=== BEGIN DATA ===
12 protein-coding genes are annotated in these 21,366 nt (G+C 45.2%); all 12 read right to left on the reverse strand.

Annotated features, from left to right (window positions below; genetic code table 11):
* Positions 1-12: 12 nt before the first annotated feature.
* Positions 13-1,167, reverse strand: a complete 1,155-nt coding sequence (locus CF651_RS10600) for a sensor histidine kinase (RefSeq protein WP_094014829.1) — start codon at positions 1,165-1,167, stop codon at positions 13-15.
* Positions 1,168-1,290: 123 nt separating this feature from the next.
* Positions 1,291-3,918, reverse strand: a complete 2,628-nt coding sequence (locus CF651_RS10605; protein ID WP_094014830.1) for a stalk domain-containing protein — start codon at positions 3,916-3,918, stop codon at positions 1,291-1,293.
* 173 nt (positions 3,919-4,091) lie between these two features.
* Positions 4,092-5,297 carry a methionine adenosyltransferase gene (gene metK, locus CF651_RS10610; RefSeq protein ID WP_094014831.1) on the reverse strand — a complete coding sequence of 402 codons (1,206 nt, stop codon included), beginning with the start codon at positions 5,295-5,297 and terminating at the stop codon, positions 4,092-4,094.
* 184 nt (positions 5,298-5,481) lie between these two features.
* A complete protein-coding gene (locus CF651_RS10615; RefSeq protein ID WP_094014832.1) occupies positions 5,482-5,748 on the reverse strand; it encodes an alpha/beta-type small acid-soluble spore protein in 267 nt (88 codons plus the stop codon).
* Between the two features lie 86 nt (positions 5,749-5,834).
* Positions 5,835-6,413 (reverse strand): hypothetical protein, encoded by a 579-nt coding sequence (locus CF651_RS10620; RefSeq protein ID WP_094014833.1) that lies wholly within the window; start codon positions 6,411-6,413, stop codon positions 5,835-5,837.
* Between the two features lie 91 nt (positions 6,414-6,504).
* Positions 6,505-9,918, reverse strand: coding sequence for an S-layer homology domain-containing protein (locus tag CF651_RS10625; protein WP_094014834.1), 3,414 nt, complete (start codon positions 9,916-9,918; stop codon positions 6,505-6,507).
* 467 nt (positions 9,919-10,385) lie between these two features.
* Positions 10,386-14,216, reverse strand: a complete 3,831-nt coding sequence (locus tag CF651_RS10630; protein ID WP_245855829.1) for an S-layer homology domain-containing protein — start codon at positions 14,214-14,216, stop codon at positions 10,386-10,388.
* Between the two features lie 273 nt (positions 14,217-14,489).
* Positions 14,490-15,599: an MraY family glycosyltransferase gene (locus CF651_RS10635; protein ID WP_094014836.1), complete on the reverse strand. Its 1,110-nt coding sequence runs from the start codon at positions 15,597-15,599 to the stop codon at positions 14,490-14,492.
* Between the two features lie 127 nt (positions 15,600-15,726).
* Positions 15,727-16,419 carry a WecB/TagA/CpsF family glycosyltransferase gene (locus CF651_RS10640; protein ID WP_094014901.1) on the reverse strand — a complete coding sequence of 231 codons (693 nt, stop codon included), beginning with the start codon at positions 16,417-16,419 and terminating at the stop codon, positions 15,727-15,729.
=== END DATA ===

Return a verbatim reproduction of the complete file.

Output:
12 protein-coding genes are annotated in these 21,366 nt (G+C 45.2%); all 12 read right to left on the reverse strand.

Annotated features, from left to right (window positions below; genetic code table 11):
* Positions 1-12: 12 nt before the first annotated feature.
* Positions 13-1,167, reverse strand: a complete 1,155-nt coding sequence (locus CF651_RS10600) for a sensor histidine kinase (RefSeq protein WP_094014829.1) — start codon at positions 1,165-1,167, stop codon at positions 13-15.
* Positions 1,168-1,290: 123 nt separating this feature from the next.
* Positions 1,291-3,918, reverse strand: a complete 2,628-nt coding sequence (locus CF651_RS10605; protein ID WP_094014830.1) for a stalk domain-containing protein — start codon at positions 3,916-3,918, stop codon at positions 1,291-1,293.
* 173 nt (positions 3,919-4,091) lie between these two features.
* Positions 4,092-5,297 carry a methionine adenosyltransferase gene (gene metK, locus CF651_RS10610; RefSeq protein ID WP_094014831.1) on the reverse strand — a complete coding sequence of 402 codons (1,206 nt, stop codon included), beginning with the start codon at positions 5,295-5,297 and terminating at the stop codon, positions 4,092-4,094.
* 184 nt (positions 5,298-5,481) lie between these two features.
* A complete protein-coding gene (locus CF651_RS10615; RefSeq protein ID WP_094014832.1) occupies positions 5,482-5,748 on the reverse strand; it encodes an alpha/beta-type small acid-soluble spore protein in 267 nt (88 codons plus the stop codon).
* Between the two features lie 86 nt (positions 5,749-5,834).
* Positions 5,835-6,413 (reverse strand): hypothetical protein, encoded by a 579-nt coding sequence (locus CF651_RS10620; RefSeq protein ID WP_094014833.1) that lies wholly within the window; start codon positions 6,411-6,413, stop codon positions 5,835-5,837.
* Between the two features lie 91 nt (positions 6,414-6,504).
* Positions 6,505-9,918, reverse strand: coding sequence for an S-layer homology domain-containing protein (locus tag CF651_RS10625; protein WP_094014834.1), 3,414 nt, complete (start codon positions 9,916-9,918; stop codon positions 6,505-6,507).
* 467 nt (positions 9,919-10,385) lie between these two features.
* Positions 10,386-14,216, reverse strand: a complete 3,831-nt coding sequence (locus tag CF651_RS10630; protein ID WP_245855829.1) for an S-layer homology domain-containing protein — start codon at positions 14,214-14,216, stop codon at positions 10,386-10,388.
* Between the two features lie 273 nt (positions 14,217-14,489).
* Positions 14,490-15,599: an MraY family glycosyltransferase gene (locus CF651_RS10635; protein ID WP_094014836.1), complete on the reverse strand. Its 1,110-nt coding sequence runs from the start codon at positions 15,597-15,599 to the stop codon at positions 14,490-14,492.
* Between the two features lie 127 nt (positions 15,600-15,726).
* Positions 15,727-16,419 carry a WecB/TagA/CpsF family glycosyltransferase gene (locus CF651_RS10640; protein ID WP_094014901.1) on the reverse strand — a complete coding sequence of 231 codons (693 nt, stop codon included), beginning with the start codon at positions 16,417-16,419 and terminating at the stop codon, positions 15,727-15,729.